Are we heading back to the inflationary 1970s?


Too much money chasing too few goods – that is the classic explanation for inflation.

But for some reason we tend always to worry about the ‘too few goods’ element. We increasingly forget that the same idea also points towards too much money.

It has been thanks to too much money chasing property in England for the last four decades – something that will always be comparatively too few – we have watched deeply damaging house price inflation take hold.

Now suddenly, in their usual back-to-the-1970s style, policy-makers are focusing their attention again on too few goods and tackling inflation.

No doubt we will go back to a prices-and-incomes policy shortly too.

So let’s not forget that the jury remains out on exactly what is causing inflation now, or ever (prices are up 10.1 per cent over the last year at the last count).

Clearly the invasion of Ukraine has had its effects, mainly by reducing the gas supply and the surplus agricultural production for western Europe.

And yet, prices were rising already at the time Putin was deciding to invade – so it can’t all be that.

The classical case is that it was restarting the Quantitative Easing printers which caused inflation.

That must also have had an effect. But before we deny ourselves too much, let’s run through some of the other explanation candidates.

  • Too much money to too few. That is one way of looking at QE, which benefited the already rich and failed to help anyone without property.
  • Greed – the psychic roots of inflation according to modern monetary theory (MMT) pioneer Michael Rowbotham.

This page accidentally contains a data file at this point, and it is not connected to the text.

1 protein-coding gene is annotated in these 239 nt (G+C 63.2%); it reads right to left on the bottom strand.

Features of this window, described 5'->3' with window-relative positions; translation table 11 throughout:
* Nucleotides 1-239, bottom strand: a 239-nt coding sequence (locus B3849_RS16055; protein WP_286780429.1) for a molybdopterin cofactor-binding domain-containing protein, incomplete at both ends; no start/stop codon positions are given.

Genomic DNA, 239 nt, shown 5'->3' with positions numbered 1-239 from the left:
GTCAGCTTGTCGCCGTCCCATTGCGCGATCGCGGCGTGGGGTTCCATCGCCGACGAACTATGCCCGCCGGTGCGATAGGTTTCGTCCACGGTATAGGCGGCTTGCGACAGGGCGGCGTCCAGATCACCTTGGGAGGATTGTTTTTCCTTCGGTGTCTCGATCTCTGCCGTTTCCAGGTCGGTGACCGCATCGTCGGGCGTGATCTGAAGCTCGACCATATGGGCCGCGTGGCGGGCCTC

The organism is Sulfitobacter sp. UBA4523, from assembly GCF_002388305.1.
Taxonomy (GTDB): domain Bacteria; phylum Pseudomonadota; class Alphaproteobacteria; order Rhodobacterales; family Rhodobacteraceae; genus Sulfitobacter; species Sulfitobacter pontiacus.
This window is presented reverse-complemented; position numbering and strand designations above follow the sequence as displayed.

• Debt. The MMT idea is that, because the proportion of money issued free of interest – rather than as loans for commercial banks (most money has to be paid back to someone, plus a bit) – has shrunk to just 3 per cent of the money supply, inflation is baked into the monetary system.
  • Monopolies. This one strikes me as definitely true, that – as fewer and fewer companies come to dominate the world’s food systems – then they are bound to try and increase their profits by producing too little of what we all need.
  • Centralisation. This is more of an explanation about why costs rise so much in public services – because Whitehall is too distant from the front line to see what needs to be done and solutions tend to be dull, technocratic and tickboxed (see my book Tickbox on this). So why do the costs of the NHS run so much higher than, for example, the private sector? Could it be because it is one of the biggest and most centralised organisations in Europe?
  • Inequality. (See (1)): of course, in an unequal society, the wealthy will raise prices for themselves and others – especially for the poor old squeezed middle classes (see my book Broke on this).

It is fascinating to look back at the way we were anticipating inflation last summer. What you find is our obsession back then with energy bills – that was the main factor that was to sink the Liz Truss premiership – whereas, now, it is the increases in the cost of food that seem to matter most.

That and the inevitable public sector strikes.

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Radix is the radical centre think tank. We welcome all contributions which promote system change, challenge established notions and re-imagine our societies. The views expressed here are those of the individual contributor and not necessarily shared by Radix.

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